I looked at my ice cream bowl and my rumpled pillow with fresh eyes: as gifts from my Shepherd on a day when I, too, felt harassed and helpless (Matthew 9:36). For the truth is that I am not the indentured slave of a task-master with endless post-its and to-do lists. I am a daughter. Someone beloved. A lamb in the care of a very kind Shepherd who knows that left to my own devices I will wander off and fall into the abyss of self-imposed expectations and accusations. He is a shepherd who knows I need to be led to quiet waters and green pastures.

And sometimes, those quiet waters are a 20-minute nap, and the green pastures comes in the form of mint Moose Tracks ice cream. They are gifts from His hand.

He restoreth my soul.

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About

Bronwyn Lea is a South-African born mama of three, braving the wild frontier of mothering in California. Once upon a time she trained as a lawyer and worked in vocational ministry, but her specialties now include speed-diapering and minivan-parking. When she gets to hang out with grown-ups, she loves to study and teach the bible. She blogs at Bronwyn's corner. You can also find her on Facebook, contributing over at StartMarriageRight.com, and on Twitter.


  • Yes! We have much to learn about the mercy of God. While talking and praying for hours with a friend on the weekend about problems that have caused endless grief for decades, I had an experience in prayer that is very rare for me. I had just uttered a “please God let something special happen for K” when I felt as though I had stumbled into the Divine war room where plans for this individual had been in the works with infinite pains and terrible sacrifices and absolute wisdom for more time than I could imagine. An imposed, profound silence overcame me. I had felt that way when a tornado was approaching our house in Arkansas and a power upon my shoulders pressed me to my knees as I commanded the tornado to rise in the name of Jesus and it did and flew over our house then came down and wiped out a barn three miles away. My tossed-off prayer was not trivial, exactly, but did not take account of the extreme attention that had been given to every prayer for K, to every step of his stumbling way. My friend had not felt the silence; in fact, she had almost fallen asleep. She, who has been at the centre of the whirlwind for 25 years, rested. But she knew what I described to her later because the previous Sunday when, in a type of prayer service unusual for them, her Anglican church members had encircled a man facing quadruple bypass surgery and such a silence had descended on everyone. News came the following day of an unusual encounter for K that may signal the great turn-around prayed and longed for but that has been in the making all his life. “There was silence in heaven for about half an hour” (Rev. 8:1). We can — we must — lie down in that powerful silence.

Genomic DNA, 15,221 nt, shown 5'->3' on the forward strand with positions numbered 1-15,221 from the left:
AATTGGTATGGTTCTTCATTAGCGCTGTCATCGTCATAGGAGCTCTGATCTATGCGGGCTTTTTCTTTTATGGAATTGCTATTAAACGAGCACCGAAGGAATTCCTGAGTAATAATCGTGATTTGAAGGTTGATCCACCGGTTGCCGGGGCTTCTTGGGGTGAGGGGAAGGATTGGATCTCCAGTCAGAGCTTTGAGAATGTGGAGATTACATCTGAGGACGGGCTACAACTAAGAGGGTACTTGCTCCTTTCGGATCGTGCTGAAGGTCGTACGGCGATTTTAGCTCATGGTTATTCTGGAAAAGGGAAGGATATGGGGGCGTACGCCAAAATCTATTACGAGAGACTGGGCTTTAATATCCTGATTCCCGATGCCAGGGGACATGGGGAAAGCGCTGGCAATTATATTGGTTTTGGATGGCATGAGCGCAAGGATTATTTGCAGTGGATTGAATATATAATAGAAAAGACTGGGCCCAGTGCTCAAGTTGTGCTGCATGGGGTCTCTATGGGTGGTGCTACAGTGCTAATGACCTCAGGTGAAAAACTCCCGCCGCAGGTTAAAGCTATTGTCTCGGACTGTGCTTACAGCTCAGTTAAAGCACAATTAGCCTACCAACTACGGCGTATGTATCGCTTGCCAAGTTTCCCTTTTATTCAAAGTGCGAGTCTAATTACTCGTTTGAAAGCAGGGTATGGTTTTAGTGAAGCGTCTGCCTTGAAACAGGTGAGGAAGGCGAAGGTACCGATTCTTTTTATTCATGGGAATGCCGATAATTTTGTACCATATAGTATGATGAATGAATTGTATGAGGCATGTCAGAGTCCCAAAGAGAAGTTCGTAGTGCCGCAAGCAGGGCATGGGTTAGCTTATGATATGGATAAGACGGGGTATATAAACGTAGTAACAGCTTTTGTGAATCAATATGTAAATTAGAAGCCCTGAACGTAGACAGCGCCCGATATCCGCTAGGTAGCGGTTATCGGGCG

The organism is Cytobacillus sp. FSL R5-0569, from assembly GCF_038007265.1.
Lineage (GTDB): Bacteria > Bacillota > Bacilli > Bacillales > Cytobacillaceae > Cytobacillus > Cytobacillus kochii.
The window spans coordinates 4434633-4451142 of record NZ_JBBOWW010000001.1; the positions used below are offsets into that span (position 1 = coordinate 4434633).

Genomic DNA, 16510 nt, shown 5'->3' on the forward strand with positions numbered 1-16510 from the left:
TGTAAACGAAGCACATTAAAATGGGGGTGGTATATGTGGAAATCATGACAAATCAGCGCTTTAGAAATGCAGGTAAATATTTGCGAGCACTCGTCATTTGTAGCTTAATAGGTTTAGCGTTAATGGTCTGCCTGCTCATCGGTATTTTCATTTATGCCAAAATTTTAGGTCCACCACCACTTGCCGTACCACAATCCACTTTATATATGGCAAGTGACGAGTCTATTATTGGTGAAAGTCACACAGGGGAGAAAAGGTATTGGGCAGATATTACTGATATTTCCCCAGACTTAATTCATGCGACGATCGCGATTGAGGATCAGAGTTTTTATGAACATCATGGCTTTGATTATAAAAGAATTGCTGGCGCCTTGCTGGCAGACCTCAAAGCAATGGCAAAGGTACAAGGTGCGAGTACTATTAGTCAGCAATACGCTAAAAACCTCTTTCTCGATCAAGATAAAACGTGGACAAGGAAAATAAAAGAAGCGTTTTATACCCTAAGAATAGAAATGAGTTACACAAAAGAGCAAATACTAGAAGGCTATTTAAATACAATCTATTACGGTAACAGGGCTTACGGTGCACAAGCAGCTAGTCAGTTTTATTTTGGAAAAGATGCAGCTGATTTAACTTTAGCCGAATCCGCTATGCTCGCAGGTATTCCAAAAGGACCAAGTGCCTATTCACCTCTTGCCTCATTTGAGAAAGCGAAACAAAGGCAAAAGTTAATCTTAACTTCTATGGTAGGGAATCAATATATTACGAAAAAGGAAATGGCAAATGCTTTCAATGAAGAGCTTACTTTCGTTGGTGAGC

• What a powerful story, Laurna: both for your friend K and in the LITERAL eye of the storm. It reminds me of Jesus, asleep on a pillow (what a testimony to eye witness detail!) while killer waves threatened to swamp the boat. Thank you.

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For the Ice Cream Days

by Bronwyn Lea time to read: 3 min